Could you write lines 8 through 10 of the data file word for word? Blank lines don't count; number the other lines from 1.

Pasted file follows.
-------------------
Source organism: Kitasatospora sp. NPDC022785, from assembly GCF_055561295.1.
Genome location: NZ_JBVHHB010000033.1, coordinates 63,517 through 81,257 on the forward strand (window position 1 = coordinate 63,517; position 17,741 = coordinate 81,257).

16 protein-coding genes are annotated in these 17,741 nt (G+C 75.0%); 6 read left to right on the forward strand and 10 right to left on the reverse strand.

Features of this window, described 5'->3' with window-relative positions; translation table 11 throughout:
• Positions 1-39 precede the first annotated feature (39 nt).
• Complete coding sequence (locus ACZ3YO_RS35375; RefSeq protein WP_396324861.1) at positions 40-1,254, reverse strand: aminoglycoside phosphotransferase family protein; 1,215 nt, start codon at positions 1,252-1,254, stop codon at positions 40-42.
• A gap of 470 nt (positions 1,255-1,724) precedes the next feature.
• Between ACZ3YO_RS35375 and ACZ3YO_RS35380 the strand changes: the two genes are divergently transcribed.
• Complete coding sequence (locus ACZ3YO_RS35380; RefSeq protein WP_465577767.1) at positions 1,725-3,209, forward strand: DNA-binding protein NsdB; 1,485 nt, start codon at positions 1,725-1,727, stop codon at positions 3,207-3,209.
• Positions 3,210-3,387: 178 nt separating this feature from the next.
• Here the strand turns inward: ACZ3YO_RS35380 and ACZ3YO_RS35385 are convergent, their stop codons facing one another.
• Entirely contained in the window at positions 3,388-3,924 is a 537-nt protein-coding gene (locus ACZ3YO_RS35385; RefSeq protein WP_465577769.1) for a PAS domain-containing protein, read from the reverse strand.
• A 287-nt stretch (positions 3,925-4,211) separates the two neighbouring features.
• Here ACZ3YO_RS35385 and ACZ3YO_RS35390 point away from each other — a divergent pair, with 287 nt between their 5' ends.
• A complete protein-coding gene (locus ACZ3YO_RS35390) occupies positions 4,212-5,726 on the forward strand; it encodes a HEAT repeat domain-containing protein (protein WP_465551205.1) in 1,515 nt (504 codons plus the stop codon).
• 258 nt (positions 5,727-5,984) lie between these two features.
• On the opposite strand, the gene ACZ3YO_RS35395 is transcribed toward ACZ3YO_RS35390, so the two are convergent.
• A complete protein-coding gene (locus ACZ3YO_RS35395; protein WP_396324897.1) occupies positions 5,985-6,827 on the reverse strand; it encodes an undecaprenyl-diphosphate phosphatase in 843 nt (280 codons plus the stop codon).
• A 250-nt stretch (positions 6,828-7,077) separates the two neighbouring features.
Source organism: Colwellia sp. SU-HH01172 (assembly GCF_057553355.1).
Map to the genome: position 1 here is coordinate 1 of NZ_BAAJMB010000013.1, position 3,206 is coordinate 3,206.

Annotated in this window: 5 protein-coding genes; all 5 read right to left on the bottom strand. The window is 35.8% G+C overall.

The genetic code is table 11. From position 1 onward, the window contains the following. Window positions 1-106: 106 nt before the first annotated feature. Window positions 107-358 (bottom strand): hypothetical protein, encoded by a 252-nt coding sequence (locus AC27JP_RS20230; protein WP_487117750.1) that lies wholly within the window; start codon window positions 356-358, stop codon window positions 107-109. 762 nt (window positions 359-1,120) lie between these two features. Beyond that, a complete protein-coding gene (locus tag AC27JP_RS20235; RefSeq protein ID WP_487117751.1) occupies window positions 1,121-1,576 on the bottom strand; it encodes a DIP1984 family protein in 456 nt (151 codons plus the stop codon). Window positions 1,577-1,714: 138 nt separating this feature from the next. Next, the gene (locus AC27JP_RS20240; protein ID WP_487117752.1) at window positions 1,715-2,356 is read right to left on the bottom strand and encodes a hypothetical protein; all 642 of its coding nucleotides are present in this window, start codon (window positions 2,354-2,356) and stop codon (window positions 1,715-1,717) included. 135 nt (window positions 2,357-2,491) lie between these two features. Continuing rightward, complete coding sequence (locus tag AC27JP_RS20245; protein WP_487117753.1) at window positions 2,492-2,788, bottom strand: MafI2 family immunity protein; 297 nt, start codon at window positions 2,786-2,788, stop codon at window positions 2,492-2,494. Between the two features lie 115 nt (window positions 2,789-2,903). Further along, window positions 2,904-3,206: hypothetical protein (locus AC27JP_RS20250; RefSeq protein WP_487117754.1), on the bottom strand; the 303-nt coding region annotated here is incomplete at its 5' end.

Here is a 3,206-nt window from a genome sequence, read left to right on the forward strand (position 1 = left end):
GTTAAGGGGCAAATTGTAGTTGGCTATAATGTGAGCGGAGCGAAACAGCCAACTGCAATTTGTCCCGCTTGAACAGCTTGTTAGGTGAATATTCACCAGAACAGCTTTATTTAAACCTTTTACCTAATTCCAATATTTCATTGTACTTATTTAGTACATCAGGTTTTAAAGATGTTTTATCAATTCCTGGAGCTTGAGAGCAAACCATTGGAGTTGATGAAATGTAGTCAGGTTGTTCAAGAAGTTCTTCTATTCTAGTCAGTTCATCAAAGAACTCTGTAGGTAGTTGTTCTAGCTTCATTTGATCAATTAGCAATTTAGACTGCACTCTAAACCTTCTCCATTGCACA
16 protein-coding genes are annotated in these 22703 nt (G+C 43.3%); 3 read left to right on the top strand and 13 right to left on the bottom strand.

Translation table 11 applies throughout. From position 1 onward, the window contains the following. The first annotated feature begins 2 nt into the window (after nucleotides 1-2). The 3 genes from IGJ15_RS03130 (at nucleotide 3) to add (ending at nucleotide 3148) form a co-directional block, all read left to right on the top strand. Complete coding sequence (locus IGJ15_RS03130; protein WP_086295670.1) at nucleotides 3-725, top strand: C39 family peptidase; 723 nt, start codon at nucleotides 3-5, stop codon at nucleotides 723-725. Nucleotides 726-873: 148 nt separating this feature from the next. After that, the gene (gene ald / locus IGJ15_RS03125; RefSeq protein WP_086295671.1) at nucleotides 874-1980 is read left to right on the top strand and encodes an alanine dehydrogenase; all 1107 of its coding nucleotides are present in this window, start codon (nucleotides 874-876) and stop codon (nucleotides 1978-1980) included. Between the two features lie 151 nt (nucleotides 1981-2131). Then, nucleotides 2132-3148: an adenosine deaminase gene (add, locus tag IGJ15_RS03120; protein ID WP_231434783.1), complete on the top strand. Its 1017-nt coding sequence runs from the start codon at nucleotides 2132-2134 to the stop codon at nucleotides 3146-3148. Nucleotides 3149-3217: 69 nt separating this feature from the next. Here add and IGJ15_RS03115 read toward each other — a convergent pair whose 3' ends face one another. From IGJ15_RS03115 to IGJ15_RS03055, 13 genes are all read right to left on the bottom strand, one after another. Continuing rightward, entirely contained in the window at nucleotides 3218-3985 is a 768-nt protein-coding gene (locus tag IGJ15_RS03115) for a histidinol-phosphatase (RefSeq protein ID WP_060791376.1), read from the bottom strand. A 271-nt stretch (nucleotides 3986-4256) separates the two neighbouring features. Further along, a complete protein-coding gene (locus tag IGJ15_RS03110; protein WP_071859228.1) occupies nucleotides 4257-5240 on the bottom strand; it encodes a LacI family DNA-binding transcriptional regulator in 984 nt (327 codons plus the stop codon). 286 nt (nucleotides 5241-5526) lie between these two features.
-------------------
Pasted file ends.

• Between ACZ3YO_RS35375 and ACZ3YO_RS35380 the strand changes: the two genes are divergently transcribed.
• Complete coding sequence (locus ACZ3YO_RS35380; RefSeq protein WP_465577767.1) at positions 1,725-3,209, forward strand: DNA-binding protein NsdB; 1,485 nt, start codon at positions 1,725-1,727, stop codon at positions 3,207-3,209.
• Positions 3,210-3,387: 178 nt separating this feature from the next.